Sheikh Hasina’s visit to India earlier this week produced many tangible outcomes, but left some thorny issues unresolved, which may test the two nations’ political and diplomatic capabilities
Present-day Bangladesh is a severely fractured society. Deepening political polarisation and recent developments questioning the country’s secular credentials have only added to its woes. Should India be concerned?
Historically, foreign policy has rarely played a decisive role in the Indian elections although issues like the nuclear deal with the U.S. have led to domestic storms. In this interview Neelam Deo, Director, Gateway House, explains why foreign policy has only occasionally been a key factor in the elections
Come January, Bangladesh will elect its next prime minister. Although it has emerged as a significant player in the region, India and the U.S. are yet to develop a synergy in their policies towards this important nation – even as the deeper struggle for influence and resources in Asia continues
The youth of Bangladesh, a generation born well after 1971, are now demanding long overdue accountability, secularism, and neighbourly friendship. If the movement is successful, Bangladesh will have shown all South Asian countries that to transcend the past it is necessary to be transparent and secular.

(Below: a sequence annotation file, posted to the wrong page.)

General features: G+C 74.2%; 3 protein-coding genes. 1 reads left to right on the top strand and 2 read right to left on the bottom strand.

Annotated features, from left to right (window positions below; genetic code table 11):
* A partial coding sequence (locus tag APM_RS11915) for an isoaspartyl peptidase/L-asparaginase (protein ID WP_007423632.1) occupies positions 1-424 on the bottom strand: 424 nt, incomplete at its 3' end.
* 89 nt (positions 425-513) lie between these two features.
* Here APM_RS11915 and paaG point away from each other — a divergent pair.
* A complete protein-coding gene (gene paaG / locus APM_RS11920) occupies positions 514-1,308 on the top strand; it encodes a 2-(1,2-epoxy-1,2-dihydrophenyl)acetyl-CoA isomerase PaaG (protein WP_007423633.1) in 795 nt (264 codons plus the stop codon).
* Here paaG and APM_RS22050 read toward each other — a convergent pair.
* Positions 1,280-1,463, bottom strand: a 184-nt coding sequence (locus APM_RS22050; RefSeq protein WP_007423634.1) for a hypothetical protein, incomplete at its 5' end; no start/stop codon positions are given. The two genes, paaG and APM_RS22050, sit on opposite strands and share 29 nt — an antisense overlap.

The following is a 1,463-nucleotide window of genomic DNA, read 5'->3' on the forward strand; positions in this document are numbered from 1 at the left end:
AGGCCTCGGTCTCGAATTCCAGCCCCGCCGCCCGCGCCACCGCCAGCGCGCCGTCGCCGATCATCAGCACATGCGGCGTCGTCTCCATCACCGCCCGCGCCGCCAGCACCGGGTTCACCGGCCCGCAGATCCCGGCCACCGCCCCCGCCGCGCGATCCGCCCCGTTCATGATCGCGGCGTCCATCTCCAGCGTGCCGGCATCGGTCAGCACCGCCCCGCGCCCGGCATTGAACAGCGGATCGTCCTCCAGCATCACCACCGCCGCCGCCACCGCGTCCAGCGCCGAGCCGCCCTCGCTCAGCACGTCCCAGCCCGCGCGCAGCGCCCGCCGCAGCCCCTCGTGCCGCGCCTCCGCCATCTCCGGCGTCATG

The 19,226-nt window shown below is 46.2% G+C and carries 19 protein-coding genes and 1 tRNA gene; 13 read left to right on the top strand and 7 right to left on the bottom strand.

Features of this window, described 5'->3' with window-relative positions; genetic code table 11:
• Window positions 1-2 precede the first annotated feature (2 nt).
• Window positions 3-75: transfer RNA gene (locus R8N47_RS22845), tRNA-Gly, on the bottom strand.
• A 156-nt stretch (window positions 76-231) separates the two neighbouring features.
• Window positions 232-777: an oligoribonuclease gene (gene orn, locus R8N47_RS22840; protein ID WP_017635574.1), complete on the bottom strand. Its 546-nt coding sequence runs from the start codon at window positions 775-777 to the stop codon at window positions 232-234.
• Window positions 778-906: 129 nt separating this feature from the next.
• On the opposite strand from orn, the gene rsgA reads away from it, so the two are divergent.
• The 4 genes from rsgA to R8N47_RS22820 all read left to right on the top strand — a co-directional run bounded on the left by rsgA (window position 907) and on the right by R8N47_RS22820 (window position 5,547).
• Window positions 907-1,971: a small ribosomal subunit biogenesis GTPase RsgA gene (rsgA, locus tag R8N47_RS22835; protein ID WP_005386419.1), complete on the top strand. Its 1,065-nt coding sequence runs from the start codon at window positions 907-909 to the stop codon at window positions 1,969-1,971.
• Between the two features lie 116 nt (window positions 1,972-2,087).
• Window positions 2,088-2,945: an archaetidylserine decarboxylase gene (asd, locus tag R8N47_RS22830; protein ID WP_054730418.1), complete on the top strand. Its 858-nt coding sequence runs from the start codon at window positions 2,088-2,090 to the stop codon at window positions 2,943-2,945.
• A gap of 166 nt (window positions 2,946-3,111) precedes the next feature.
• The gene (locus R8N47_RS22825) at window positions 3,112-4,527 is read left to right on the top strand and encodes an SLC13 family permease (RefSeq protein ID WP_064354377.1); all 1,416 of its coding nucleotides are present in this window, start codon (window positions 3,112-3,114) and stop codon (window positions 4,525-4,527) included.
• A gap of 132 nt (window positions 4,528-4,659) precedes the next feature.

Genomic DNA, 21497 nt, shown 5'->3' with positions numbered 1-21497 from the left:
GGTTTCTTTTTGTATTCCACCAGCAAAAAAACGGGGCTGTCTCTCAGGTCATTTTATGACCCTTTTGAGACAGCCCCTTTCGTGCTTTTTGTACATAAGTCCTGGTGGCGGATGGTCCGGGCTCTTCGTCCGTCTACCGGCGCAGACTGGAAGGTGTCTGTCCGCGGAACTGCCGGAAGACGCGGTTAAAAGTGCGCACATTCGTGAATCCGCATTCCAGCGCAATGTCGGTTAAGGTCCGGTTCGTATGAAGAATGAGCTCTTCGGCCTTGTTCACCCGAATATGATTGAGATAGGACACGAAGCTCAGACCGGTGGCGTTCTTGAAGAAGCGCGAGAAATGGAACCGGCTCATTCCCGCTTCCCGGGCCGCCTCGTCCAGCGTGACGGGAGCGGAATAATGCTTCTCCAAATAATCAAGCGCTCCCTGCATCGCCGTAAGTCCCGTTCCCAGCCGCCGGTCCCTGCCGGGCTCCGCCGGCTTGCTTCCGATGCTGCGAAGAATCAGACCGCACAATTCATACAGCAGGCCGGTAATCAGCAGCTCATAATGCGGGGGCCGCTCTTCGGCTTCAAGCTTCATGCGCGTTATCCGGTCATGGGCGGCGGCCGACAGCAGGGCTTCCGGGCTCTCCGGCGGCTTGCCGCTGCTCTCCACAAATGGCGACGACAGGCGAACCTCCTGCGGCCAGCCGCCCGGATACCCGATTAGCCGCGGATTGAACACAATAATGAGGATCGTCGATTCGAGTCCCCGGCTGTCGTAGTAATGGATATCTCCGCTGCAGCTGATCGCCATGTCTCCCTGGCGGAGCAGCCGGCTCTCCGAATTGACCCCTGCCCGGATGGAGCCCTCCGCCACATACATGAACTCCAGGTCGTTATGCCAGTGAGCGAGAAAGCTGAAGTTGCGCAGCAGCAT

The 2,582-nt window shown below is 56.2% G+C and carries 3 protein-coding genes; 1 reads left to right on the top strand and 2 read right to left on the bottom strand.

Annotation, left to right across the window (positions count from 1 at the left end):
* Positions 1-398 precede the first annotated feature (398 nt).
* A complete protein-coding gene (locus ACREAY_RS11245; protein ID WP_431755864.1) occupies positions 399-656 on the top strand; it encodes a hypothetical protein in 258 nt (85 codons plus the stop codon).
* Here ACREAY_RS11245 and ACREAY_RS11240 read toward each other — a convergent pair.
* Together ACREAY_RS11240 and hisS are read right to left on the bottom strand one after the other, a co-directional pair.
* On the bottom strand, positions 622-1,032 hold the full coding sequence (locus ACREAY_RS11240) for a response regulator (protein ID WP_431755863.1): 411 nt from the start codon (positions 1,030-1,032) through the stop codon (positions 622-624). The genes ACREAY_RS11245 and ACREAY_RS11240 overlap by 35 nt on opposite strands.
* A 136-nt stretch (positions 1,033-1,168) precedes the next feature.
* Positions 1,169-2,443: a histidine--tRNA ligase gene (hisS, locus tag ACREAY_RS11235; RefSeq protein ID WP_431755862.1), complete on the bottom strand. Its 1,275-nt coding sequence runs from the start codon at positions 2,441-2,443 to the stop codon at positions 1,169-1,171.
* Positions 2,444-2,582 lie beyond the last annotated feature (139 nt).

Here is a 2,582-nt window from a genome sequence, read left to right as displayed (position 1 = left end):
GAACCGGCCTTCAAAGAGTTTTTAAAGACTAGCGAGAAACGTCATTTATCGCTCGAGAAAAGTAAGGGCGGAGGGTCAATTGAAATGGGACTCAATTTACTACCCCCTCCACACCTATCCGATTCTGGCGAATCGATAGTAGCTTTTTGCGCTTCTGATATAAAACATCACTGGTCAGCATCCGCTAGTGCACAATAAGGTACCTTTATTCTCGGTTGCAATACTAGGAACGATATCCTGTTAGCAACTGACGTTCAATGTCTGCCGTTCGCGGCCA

Bangladesh Prime Minister Sheikh Hasina's visit to Tripura marks a turning point in India-Bangladesh relations. The two countries share an extraordinary history, but the key to India's engagement with Bangladesh is through Tripura.
Shortly after Prime Minister Manmohan Singh’s visit to Dhaka, Gateway House interviewed the Bangladeshi High Commissioner to India, Tariq Ahmad Karim, who commented on the prospects of enhanced relations between the two nations, and the opportunities that lie ahead.
Indian Prime Minister Manmohan Singh’s visit to Dhaka was, by and large, a success; but poor internal coordination hampered the greater possibilities of the visit. India and Bangladesh can now explore new prospects, on maritime issues, oil and gas and environmental concerns in the Sundarbans.
Resolving the issues facing the mangrove forest can advance the relationship between India and Bangladesh
On September 6, Prime Minister Manmohan Singh will visit Bangladesh for a highly anticipated round of talks. This is the moment for both sides to look afresh at the Sundarbans and make it the creative spur for our bilateral prosperity, says Shloka Nath.